No doubt the parallels between Moses and Jesus are no accident, but 5:17-20 discount a view of the Sermon that diminishes or reverses the role of the Old Testament law.  No doubt the Church has turned the Sermon into its moral code, though we haven’t done so well, have we?  Consider how successful Christians are doing with lust, hatred, divorce, and love for our “enemies.”  Sayings like the following one do sound like they are “impossible” reminders of our own frailty,

Well then: you must be perfect, just as your heavenly father is perfect. (5:48)

But why does the sermon end with the declaration that we are as “foolish” as a man who builds a house on a sandy seashore if we do not do what has been said in this sermon (7:24-27)?

I would like to advance a different idea, one that is certainly not my own and has been gathered from many different places, none of which I remember off hand.  The Sermon on the Mount is a picture of life when you come into the Kingdom and when the Kingdom comes into you.  Partly idealistic but also partly practical and doable, this snapshot of Kingdom-life was Jesus’ invitation to a whole new way of life, here and now, a worldview (beliefs and actions) that if accepted would revolutionize the follower and those in his sphere of influence.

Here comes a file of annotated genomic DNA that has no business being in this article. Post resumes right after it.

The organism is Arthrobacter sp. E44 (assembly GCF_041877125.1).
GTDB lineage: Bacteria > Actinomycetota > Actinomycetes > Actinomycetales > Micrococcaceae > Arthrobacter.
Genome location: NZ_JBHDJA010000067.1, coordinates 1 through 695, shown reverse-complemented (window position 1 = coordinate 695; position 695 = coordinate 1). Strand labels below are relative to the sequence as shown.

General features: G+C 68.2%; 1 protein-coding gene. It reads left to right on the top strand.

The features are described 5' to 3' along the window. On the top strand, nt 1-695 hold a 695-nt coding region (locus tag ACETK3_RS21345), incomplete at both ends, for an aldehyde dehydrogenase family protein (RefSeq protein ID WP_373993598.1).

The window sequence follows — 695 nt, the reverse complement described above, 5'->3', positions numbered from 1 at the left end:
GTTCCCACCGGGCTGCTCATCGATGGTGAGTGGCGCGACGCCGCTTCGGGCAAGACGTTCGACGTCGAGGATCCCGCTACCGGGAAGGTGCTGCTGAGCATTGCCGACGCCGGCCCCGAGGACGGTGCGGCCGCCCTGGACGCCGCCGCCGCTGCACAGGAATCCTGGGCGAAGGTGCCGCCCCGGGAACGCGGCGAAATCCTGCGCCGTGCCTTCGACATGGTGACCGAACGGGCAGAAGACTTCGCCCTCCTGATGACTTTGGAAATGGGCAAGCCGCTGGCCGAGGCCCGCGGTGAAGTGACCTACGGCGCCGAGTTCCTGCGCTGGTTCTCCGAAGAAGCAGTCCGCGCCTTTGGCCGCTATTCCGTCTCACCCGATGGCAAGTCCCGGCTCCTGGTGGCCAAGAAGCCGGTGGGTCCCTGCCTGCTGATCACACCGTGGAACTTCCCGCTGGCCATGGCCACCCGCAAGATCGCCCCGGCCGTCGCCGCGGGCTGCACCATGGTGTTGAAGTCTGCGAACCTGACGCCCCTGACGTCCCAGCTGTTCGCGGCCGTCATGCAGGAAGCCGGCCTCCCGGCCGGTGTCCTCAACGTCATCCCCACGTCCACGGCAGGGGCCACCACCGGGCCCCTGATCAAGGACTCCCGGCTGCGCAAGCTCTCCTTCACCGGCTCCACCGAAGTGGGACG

The Beatitudes

With this idea in mind, consider the Beatitudes (5:3-10).  Eight character traits or positions in life are put forward as “blessed” or fortune or happy — humility, the need to mourn, meekness, longing for divine justice, merciful, purity, peaceableness, and persecution.  Most of us would look at this list and say there is little blessing or happiness in most of these.  But these are exactly the kinds of people who will find God’s Kingdom to be an answered prayer.  These sorts of people will find what our present world’s system cannot or does not afford.  These marginalized, downtrodden, and sad people will find this new way of life that Jesus is bringing to be truly blessed.  These are the kinds of people who need a new system and they will find it if they will truly follow Jesus.  On the other hand, there are others who at the exact same time cannot embrace this way of life as anything other than a curse.  As an interpretive key that this is a plausible reading of the Beatitudes, I appeal to the “inclusio” or enveloping structure of the Beatitudes: both the first and last Beatitudes mention the “kingdom of heaven.”  In other words, all the falls between is the blessed Kingdom-life.

Old Testament Law and the Kingdom

Or consider what Jesus was doing in the long “you have heard it was said/but I say” section at the end of this chapter (5:21-48).  Jesus is not taking on the Old Testament law as 5:17-20 won’t allow it:

Don’t suppose that I come to destroy the law or the prophets.  I didn’t come to destroy them; I came to fulfill them! (5:17)